Leading ministers in the Organization of Petroleum Exporting countries spoke out yesterday in favor of a freeze on prices when the oil cartel meets later this month in Geneva. OPEC's current president said he thought such a step is likely.

Against a backdrop of a continuing glut on the world oil market and a precipitous drop in so-called spot, or open-market, prices, Oil Minister Mana Said Oteiba of the United Arab Emirates urged fellow members of OPEC to hold the line at current prices but to oppose pressure for a price cut.

Oteiba appeared to be reacting to reports that the Saudi oil minister, Sheik Ahmed Zaki Yamani, favors a price rollback given current market conditions, something Yamani vehemently denied yesterday as Arab states gathered in Kuwait for a meeting of their own oil association.

Oteiba told reuter news agency in an interview "that we should freeze the prices of oil as they are for some time. A freeze should be for everyone because it is not justifiable to ask anyone to reduce his price."

Oteiba said the freeze should last until demand for oil absorbs the present surplus, which is widely believed to be running about 2 million barrels a day.

Qatar Oil Minister Abdul Aziz Khalifa al-Thani echoed Oteiba's call for a freeze and in Jakarata, Indonesian Mining and Energy Minister Subroto, the current OPEC president, said the Geneva meeting scheduled for May 25 probably would favor keeping prices unchanged in the hope that major producers like Saudi Arabia would voluntary lower production.

Prospects for a production cut were clouded, however, by Venezuelan Oil Minister Humberto Calderon Berti, who told Washington Post special correspondent Marlise Simons in an interview yesterday that he would oppose any efforts within OPEC to create an artificial oil shortage to drive up prices, a point made a number of times in recent weeks by Yamani.

OPEC prices currently fall in a range from the $32 for a 42-gallon barrel charged by the Saudis to the $41 charged by Libya, with Nigeria and Algeria not far behind at $40 a barrel. With the Saudis continuing production in excess of 10 million barrels a day, almost half the total OPEC production, there has been tremendous downward pressure on prices in recent months.

That pressure is most vividly reflected in the spot of oil change hands outside of long-term contracts. Prices on the New York and Rotterdam markets have fallen sharply in recent months, from a high of $40 for Arabian light crude in mid-November, to between $34 and $35 in recent trading, according to knowledgeable officials.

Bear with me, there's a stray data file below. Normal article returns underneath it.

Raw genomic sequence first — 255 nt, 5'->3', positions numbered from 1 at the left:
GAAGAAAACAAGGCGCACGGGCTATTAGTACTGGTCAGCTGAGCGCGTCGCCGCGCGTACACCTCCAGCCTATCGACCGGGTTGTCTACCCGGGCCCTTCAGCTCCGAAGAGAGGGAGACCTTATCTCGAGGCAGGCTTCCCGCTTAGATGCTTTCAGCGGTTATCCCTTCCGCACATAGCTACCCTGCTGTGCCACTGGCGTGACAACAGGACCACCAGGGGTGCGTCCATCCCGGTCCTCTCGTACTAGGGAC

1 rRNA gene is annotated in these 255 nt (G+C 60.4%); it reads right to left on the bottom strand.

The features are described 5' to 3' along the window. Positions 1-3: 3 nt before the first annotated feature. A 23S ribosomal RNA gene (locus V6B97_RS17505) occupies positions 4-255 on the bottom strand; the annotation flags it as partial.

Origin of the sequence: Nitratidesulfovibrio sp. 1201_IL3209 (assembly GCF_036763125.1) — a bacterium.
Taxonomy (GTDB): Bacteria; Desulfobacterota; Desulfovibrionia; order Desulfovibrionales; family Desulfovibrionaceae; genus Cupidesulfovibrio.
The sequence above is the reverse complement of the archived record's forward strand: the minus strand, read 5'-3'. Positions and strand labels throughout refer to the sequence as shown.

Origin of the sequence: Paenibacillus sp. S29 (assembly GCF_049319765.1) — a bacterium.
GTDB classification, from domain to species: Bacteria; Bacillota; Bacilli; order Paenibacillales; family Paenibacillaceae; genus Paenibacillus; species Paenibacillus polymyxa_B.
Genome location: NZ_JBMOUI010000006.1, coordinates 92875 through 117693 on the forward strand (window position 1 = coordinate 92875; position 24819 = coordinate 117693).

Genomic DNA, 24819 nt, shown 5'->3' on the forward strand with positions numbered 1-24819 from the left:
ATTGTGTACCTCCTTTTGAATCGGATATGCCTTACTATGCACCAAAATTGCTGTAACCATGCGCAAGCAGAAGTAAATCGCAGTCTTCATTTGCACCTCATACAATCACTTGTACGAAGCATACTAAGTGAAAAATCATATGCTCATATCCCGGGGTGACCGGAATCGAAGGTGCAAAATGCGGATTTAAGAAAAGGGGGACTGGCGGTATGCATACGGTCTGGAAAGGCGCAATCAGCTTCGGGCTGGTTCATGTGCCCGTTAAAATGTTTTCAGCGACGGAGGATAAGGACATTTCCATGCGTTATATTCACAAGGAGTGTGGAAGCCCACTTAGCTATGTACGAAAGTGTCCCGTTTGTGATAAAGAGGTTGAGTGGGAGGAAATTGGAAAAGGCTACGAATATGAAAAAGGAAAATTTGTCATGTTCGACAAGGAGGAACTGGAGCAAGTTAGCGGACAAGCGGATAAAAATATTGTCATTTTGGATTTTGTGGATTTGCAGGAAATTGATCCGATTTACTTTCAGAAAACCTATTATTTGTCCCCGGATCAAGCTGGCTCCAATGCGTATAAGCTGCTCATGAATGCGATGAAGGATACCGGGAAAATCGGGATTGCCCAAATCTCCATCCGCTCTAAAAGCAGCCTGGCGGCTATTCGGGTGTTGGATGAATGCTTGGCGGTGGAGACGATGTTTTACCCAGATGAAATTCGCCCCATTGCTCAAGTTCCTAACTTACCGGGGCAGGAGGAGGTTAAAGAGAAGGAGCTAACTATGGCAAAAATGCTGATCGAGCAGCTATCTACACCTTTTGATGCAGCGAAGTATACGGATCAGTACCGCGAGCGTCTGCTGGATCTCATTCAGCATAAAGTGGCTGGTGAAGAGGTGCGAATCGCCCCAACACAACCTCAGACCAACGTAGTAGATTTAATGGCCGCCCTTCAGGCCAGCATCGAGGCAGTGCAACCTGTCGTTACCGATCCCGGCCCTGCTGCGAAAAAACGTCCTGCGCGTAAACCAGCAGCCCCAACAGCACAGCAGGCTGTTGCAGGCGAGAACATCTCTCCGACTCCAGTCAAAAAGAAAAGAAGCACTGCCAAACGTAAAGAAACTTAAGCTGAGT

The unusually sharp decline, generally to a point well below top-priced OPEC oil, puts countries such as Nigeria and Algeria, which have little slack between oil revenue and income needs to fuel ambitious development plans, in the position of finding their official price well above the going open-market rate.

Libya, Algeria and Nigeria have been among the price "hawks" within OPEC, and Libyan Oil Minister Abdel Salam Zagar said yesterday in Kuwait that the "OPEC-decreed price ceiling is too low, much lower than the cost of alternative energy sources."

Before the last OPEC price-setting session in Bali, Indonesia, last December, spot-market prices generally were on the upswing as the war between Iran and Iraq raised fears of a long-term shortage.

Since the, Iran and Iraq have managed to resume exports, albeit at a level well below their prewar output, and worldwide demand has been far lower than predicted by many experts as economies in the industrialized countries adjust to the new age of high oil prices with conservation measures. Added to this is lower general demand resulting from continuing economic downturns in industrialized countries.

The combination of all these factors has strengthened the hand of Saudi Oil Minister Yamani who has long pressed for a long-term policy by OPEC that would establish a uniform price for oil linked to a complex economic formula that would include a worldwide inflation factor.

In a widely publicized statement on NBC's "Meet The Press" last month, Yamani said Saudi Arabia had engineered the current oil surplus and would not cut production or change its price until other oil-producing countries "come down on their prices."

Yamani said yesterday in Kuwait that this statement had been widely misinterpreted as a call for short-term price reductions while he really was referring to his campaign for a long-term formula.

"This is the fifth time I deny this," Yamani reportedly said somewhat angrily, apparently reflecting the sharp criticism he has received from other oil ministers for his original comment.